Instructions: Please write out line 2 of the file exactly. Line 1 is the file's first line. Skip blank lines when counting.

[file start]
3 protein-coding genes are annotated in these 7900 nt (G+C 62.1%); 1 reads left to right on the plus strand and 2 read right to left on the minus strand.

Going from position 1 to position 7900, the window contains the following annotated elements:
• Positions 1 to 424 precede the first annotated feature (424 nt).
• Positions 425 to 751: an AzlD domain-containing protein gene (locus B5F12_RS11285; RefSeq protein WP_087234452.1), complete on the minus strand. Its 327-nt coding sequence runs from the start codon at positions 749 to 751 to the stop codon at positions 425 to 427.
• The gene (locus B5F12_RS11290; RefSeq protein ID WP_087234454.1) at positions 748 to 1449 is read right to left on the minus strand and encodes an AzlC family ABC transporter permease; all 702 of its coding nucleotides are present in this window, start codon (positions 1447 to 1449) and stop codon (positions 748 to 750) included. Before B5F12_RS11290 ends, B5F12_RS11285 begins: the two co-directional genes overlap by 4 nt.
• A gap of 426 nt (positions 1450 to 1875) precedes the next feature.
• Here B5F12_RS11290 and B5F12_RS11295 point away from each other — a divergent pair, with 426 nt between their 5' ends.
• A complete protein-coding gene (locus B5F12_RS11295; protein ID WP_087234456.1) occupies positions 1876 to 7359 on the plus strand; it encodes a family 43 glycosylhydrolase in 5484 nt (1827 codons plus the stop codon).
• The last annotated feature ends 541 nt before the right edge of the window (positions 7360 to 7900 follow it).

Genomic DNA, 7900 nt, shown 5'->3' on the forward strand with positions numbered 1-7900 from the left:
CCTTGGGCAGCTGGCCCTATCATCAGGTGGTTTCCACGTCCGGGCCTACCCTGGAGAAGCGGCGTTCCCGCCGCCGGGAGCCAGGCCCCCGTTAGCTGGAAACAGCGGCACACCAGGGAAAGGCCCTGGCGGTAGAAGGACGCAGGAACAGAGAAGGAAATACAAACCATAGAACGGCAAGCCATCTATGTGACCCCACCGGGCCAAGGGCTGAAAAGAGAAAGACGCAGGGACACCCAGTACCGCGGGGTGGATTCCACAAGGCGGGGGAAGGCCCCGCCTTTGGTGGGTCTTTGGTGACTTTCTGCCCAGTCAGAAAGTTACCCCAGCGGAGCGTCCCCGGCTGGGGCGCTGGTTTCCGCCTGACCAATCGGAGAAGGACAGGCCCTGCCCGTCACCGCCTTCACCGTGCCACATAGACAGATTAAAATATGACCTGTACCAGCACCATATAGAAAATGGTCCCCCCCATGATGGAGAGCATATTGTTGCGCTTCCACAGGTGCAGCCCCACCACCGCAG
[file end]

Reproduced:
Going from position 1 to position 7900, the window contains the following annotated elements: